In his role as one of the staff physicians at the Senior Health Care Center at Crown Pointe, Dr. Joel Rich may see patients for a number of years. But there is one thing that is probably true about the relationship between Dr. Rich and his patients. He is likely to be their last doctor.
In that role he is required to consider things that other physicians may not, and most likely at the top of that list is what kind of care a patient wants as they near the end of life.
“This is a very difficult issue because most patients don’t want to think about it until the end,” said Dr. Rich. “But that conversation is very important, and it should include the patient, family, caregivers and the doctor.”
At the very least there should be some written advance directive or Five Wishes and a durable power of attorney, he said. An advance directive is a document that spells out how you want to be cared for if you are unable to make medical decisions for yourself. A durable power of attorney gives someone you designate the power to make decisions – including medical decisions – for you. Five Wishes is a commonly used form, now recognized in most states that look at these five issues:
- Who you want to make healthcare decisions for you when you can’t.
- The kind of medical treatment you want or don’t want.
- How comfortable you want to be.
- How you want people to treat you.
- What you want your loved ones to know.
“Having at least one of these gives us some direction,” said Dr. Rich. “And with new, ever-changing technology, it becomes even more of a challenge for us if we don’t have a plan. With these documents in place, patients can be straightforward. Do they want comfort as the primary concern? Do they want everything done that can be done to live every day? There are so many variables. In reality, most people fall in between, and that’s why it’s so important to know their wishes.”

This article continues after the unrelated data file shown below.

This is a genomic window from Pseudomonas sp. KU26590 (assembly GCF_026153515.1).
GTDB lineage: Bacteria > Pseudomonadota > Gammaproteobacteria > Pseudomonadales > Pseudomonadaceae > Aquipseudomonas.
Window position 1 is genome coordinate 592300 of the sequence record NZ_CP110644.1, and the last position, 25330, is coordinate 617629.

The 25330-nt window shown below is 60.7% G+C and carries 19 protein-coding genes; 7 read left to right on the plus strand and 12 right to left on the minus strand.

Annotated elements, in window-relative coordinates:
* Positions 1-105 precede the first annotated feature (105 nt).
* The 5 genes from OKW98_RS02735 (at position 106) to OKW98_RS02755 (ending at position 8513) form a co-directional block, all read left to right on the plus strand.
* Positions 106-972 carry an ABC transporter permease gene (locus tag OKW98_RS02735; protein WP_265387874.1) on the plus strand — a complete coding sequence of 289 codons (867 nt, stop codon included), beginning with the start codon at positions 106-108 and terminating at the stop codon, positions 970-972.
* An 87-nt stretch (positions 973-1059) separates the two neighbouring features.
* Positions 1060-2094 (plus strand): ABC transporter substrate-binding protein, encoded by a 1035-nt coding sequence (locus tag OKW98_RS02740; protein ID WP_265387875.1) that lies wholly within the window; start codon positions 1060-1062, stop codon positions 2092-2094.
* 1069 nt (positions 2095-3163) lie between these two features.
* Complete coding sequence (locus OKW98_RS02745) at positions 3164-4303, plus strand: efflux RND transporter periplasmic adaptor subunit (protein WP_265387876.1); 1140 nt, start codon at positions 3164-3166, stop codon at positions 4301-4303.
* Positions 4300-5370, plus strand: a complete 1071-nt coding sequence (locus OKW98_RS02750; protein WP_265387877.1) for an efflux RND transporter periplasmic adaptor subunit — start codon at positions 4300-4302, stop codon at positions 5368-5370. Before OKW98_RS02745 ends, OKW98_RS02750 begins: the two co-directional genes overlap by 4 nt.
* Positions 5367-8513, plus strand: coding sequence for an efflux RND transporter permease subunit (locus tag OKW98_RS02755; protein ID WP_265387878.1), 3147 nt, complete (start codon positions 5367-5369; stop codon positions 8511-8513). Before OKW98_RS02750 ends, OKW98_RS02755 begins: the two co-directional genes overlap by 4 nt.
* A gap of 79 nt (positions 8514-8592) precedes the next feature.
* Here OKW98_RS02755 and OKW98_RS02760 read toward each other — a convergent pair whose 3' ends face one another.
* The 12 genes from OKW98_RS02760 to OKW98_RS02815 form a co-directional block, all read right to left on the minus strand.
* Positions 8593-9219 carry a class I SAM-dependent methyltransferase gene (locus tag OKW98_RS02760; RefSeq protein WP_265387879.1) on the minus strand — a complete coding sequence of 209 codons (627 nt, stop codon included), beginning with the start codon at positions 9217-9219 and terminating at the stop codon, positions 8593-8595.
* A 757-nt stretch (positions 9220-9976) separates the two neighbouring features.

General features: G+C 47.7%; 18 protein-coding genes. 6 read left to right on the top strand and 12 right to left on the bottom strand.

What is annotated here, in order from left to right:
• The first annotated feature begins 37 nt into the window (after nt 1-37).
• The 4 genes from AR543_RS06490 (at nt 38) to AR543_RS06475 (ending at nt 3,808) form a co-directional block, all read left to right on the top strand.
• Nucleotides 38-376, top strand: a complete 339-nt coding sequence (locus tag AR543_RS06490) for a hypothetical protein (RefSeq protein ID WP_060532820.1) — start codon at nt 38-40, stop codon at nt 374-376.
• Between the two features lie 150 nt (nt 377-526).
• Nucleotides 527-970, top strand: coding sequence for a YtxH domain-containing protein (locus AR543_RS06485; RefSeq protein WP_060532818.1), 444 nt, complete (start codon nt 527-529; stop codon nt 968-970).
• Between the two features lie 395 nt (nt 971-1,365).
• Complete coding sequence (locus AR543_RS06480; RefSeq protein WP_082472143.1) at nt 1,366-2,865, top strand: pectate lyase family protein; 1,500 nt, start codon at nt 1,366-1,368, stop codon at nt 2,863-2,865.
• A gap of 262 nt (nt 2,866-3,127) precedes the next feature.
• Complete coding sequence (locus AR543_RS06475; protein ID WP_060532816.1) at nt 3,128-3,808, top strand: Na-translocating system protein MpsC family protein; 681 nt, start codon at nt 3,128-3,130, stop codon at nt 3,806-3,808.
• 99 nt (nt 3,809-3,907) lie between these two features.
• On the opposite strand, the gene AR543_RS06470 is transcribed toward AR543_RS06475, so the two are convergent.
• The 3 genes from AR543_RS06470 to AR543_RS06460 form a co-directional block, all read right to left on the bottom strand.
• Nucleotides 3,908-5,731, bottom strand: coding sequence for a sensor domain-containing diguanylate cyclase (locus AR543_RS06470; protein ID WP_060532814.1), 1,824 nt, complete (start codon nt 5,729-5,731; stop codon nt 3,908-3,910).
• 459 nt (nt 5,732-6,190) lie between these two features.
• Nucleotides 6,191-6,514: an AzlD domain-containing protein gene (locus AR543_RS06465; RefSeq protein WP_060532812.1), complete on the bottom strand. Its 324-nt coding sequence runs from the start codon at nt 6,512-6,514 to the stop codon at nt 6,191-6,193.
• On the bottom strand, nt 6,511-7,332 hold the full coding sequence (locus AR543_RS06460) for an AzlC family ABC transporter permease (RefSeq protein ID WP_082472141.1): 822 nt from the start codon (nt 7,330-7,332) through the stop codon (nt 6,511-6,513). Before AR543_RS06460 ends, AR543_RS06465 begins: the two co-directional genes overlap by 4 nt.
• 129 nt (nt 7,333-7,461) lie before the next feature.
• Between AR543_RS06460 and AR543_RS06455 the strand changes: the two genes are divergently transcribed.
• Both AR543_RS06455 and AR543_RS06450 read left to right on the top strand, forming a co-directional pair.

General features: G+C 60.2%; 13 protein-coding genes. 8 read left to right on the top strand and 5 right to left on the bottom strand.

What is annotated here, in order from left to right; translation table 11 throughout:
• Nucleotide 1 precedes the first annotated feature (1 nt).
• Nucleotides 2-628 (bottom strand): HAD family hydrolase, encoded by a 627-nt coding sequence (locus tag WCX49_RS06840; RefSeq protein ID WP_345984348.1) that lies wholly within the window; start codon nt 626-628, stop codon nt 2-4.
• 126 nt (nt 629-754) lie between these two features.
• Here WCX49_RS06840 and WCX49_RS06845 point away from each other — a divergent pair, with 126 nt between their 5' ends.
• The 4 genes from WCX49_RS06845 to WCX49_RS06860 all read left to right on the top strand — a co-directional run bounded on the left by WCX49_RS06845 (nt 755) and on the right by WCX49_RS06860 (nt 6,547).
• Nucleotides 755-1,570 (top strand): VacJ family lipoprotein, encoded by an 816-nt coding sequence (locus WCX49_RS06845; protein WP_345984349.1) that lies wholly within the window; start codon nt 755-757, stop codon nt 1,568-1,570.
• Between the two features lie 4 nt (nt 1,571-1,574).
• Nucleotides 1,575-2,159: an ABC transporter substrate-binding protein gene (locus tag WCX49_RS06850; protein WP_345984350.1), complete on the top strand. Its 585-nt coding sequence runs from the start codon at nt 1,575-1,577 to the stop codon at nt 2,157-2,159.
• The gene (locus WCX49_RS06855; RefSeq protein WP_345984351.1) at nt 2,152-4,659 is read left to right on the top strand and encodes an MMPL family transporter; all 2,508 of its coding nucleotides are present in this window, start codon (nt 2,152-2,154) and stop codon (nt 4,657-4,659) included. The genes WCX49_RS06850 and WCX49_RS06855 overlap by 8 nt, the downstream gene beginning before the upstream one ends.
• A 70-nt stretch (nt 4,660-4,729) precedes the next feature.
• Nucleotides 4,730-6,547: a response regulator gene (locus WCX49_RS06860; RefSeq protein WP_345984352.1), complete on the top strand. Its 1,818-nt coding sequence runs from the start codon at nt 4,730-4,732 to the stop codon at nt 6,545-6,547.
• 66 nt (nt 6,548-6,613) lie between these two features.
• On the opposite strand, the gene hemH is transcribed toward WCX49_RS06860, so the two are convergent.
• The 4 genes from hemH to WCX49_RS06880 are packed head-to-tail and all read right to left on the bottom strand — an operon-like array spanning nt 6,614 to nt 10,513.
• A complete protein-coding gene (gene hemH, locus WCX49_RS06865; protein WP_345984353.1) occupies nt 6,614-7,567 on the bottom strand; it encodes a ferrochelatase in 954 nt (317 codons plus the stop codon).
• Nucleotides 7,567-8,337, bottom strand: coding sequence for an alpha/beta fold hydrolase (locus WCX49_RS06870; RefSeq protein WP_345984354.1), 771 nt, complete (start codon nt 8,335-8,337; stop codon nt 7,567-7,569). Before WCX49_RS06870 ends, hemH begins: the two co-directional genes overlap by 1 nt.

It may be that one of the biggest benefits of having these discussions and making sure these documents are in place is that it takes some stress off the patient, family, caregivers and doctors during a time when stress is already overwhelming.
“It eliminates guessing,” said Dr. Rich. “And it often removes a lot of futile care – the kind of care we know is not going to be curative – and the expense that goes with it. In fact without clear direction, we sometimes end up prolonging the dying process.”
The major consequence of not having these discussions and prepared documents is undue suffering. The result can often be a poor dying process with prolonged suffering. People are in pain, the quality of life is extinguished, and there is a loss of dignity.
“When we plan things go smoother, and there are better results,” he said. “When you don’t talk about end-of-life care, things are much harder for everyone, and it is unnecessary. I wish all my patients would ask me to have that conversation.”
By David Greenberg